August 2017 grain market comments

At the end of July estimates of the Russian wheat crop were 71-73 million MT (MMT). As harvest began, the early yields were 7–8% better than last year. As harvest progressed the yields quickly climbed to more than 20% above last year. Estimates are now an incredible 15 MMT higher than those of five weeks ago.

Russian wheat prices dropped as quickly as the crop estimates rose. At the beginning of August the FOB price for 12.5% protein was $196/MT. By month’s end the price had fallen to $181/MT FOB Russia. With export margins widening to $20/MT and the ruble gaining on the dollar, interior prices have fallen below last year’s intervention price. Unfortunately, for the farmers, the government has not made any announcement about domestic price support for this year’s crop.

In the U.S., HRW futures have broken more than $1.60 from their July highs and business has been done to highly competitive destinations like Saudi Arabia, Iraq, and Algeria. In addition, HRW is competitively priced into Texas feed rations. The final piece of support is coming from the very generous carry in the futures market. With one-year spreads trading as wide as a dollar per bushel, facilities everywhere are happy to carry as much HRW as possible.

As we mentioned, the perceived size and condition of the U.S. corn crop has been the key driver of corn futures prices this month. On July 31st only 61% of the U.S. crop was rated good or excellent. The next day FC Stone estimated the national yield at 162.8 bushels/acre. That, fortunately, proved to be the lowest estimate of the year as weather started to improve. Nine days later the USDA stunned the market with an estimated yield of 169.5 in its August 10th WASDE report.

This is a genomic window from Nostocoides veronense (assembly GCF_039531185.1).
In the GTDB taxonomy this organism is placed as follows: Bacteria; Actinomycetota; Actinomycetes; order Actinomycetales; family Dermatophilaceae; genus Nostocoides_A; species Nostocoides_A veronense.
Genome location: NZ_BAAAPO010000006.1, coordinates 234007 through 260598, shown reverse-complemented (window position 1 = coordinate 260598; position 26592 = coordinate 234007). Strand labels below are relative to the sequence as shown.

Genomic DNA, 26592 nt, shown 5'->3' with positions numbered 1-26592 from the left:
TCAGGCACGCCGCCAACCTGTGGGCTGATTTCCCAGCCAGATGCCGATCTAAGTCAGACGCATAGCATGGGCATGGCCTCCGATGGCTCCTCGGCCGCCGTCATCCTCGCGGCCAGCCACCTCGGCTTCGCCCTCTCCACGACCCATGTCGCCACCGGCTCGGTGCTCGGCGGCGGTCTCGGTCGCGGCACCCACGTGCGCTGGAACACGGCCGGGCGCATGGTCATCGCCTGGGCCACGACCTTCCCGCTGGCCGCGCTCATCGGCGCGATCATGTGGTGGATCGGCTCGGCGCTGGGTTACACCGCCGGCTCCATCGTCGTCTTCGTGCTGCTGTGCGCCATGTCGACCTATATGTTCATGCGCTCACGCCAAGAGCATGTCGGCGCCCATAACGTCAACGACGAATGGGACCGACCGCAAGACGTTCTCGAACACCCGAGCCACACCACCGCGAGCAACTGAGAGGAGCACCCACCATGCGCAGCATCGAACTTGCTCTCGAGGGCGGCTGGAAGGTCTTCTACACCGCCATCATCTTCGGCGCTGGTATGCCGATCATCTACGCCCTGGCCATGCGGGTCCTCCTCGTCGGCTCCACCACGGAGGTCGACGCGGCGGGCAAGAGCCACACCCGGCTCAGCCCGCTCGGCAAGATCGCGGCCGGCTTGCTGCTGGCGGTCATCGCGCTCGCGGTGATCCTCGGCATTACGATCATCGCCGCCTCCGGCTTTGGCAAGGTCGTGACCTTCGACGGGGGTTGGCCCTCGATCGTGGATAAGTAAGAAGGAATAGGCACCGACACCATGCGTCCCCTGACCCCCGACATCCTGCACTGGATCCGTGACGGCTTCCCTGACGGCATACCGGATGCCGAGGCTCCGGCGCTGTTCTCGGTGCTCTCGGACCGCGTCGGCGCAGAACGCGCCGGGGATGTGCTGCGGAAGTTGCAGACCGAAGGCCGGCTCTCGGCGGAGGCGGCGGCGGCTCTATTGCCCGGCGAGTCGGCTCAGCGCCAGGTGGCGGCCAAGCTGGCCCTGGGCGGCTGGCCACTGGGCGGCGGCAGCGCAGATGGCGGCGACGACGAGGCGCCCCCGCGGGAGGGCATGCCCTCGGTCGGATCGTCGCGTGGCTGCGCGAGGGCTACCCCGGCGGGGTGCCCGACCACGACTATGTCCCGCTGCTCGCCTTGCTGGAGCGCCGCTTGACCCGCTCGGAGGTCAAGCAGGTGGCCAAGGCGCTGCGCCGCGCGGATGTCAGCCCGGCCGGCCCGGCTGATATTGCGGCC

That government report sent prices sharply lower and helped trigger the other major bearish element in the market, farmer selling in the U.S., Brazil and Argentina. The South American corn crop was a record and farmer selling rates had been historically low, leaving them with significant ownership. The U.S. situation was almost identical and many farmers were facing deadlines from elevators or pressure from lenders to sell their old crop corn. Unfortunately, it appears that we’ve repeated last year’s experience, where farmers facing an August 31st deadline helped establish a futures contract low on that date.

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